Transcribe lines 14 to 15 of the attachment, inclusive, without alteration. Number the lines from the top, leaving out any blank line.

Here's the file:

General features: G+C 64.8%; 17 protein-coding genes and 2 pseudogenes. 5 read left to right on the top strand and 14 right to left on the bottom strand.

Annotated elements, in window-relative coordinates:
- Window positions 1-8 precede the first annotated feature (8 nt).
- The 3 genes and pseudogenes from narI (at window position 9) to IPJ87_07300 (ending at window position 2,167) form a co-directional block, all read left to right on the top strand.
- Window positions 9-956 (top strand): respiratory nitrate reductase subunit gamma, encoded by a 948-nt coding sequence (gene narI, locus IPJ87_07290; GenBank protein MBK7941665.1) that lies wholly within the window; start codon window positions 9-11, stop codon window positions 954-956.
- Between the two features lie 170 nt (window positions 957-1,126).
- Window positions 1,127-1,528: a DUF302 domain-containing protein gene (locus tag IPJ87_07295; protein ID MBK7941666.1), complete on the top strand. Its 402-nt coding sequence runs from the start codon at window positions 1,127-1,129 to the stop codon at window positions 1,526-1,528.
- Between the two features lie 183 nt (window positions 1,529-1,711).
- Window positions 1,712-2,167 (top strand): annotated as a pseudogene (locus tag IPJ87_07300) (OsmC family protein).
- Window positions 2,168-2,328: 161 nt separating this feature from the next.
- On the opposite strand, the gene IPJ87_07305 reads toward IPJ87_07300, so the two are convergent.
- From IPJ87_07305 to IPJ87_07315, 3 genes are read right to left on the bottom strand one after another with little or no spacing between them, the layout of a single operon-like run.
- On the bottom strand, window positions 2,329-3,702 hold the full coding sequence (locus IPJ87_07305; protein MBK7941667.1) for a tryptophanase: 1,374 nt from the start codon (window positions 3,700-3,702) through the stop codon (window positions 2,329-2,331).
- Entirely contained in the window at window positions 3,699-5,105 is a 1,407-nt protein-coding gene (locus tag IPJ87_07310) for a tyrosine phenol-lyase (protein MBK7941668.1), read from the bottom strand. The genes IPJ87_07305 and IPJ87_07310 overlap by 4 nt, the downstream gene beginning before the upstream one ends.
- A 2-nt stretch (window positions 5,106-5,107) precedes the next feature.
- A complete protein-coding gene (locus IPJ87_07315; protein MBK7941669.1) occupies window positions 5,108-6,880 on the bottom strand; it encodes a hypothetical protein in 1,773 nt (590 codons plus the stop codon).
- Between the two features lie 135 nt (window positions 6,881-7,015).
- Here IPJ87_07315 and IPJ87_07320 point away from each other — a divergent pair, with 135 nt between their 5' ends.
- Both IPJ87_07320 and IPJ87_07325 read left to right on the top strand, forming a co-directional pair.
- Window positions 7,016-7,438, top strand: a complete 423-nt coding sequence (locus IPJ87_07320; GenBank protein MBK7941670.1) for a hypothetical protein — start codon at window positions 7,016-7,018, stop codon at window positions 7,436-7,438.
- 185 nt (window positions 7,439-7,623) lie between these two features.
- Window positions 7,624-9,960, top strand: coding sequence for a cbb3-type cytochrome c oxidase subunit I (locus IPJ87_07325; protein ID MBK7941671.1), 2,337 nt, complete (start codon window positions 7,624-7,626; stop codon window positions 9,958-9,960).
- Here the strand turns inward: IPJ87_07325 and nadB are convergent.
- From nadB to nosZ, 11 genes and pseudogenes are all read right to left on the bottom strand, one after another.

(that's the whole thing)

- Entirely contained in the window at window positions 3,699-5,105 is a 1,407-nt protein-coding gene (locus tag IPJ87_07310) for a tyrosine phenol-lyase (protein MBK7941668.1), read from the bottom strand. The genes IPJ87_07305 and IPJ87_07310 overlap by 4 nt, the downstream gene beginning before the upstream one ends.
- A 2-nt stretch (window positions 5,106-5,107) precedes the next feature.